Global Securities Regulation after the Financial Crisis
AbstractThe global financial crisis requires a coordinated international response, but political obstacles stand in the way of a comprehensive solution. This article suggests that international cooperation in securities regulation is most feasible--though still politically difficult--if the subject of securities regulation is divided into pieces, and global regulators concentrate solely on the portion that involves interaction among sophisticated institutional investors. Even though the crisis originated in this sector, it is the domain in which there is the most global commonality of interests. By contrast, regulation of the retail segments of investment is plagued by particularly deep differences in history and institutional context, making it wise to move this subject of regulation off the near-term reform agenda. The article suggests a number of directions such convergence might take, including creating a dispute resolution system accessible to the transnational institutional investor community. Oxford University Press 2010, all rights reserved, Oxford University Press.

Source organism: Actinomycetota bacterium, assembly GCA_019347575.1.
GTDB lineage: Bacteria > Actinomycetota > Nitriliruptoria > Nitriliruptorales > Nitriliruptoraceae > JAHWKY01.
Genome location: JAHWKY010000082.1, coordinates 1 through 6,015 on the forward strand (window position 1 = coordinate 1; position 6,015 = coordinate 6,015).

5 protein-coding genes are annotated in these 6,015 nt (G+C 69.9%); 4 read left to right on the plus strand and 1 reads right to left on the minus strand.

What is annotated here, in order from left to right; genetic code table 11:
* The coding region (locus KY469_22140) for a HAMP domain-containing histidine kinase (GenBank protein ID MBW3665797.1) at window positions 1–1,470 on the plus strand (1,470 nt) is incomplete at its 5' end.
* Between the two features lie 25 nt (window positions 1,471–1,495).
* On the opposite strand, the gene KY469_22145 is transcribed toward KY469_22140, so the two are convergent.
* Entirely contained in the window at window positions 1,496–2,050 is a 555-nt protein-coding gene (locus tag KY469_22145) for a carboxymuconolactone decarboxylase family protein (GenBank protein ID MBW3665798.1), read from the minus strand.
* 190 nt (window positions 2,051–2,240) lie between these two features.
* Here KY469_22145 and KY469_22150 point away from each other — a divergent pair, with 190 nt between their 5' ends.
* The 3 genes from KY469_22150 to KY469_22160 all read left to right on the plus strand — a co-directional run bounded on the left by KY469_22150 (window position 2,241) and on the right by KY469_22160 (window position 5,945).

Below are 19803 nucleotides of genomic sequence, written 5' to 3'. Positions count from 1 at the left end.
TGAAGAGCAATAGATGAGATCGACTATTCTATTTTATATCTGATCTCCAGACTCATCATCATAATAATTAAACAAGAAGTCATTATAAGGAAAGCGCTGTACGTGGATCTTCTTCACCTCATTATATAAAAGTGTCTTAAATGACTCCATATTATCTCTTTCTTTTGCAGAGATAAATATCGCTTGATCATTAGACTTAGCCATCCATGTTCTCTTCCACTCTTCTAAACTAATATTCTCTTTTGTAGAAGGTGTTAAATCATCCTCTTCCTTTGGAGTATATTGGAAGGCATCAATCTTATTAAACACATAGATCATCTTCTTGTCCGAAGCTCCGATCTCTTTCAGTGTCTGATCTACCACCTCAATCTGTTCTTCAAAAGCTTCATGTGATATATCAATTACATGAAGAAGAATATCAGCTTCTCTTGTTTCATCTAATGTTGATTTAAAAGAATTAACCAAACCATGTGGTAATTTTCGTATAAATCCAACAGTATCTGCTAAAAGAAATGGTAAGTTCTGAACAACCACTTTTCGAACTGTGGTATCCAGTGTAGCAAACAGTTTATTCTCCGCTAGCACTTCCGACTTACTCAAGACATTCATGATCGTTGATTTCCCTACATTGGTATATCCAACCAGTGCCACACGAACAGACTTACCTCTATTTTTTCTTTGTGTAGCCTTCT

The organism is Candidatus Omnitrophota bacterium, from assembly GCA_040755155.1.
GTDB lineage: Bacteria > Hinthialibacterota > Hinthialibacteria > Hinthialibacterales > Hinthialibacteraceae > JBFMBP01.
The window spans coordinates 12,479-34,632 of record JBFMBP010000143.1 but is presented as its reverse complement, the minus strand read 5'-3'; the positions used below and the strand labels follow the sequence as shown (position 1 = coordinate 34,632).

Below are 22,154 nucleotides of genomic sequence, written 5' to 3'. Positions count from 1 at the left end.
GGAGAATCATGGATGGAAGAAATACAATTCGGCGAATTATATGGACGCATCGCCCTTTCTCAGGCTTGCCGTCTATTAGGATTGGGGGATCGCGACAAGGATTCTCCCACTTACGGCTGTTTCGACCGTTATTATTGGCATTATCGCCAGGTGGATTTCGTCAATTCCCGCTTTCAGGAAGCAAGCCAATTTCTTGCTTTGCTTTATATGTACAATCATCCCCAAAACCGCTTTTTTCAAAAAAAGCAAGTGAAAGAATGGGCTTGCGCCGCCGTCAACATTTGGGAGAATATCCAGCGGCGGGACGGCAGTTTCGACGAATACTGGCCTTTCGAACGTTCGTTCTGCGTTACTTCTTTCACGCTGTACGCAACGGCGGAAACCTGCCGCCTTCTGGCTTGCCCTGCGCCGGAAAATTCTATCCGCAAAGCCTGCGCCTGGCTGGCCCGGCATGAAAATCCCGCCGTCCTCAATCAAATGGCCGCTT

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Bibliographic InfoArticle provided by Oxford University Press in its journal Journal of International Economic Law.
Volume (Year): 13 (2010)
Issue (Month): 3 (September)
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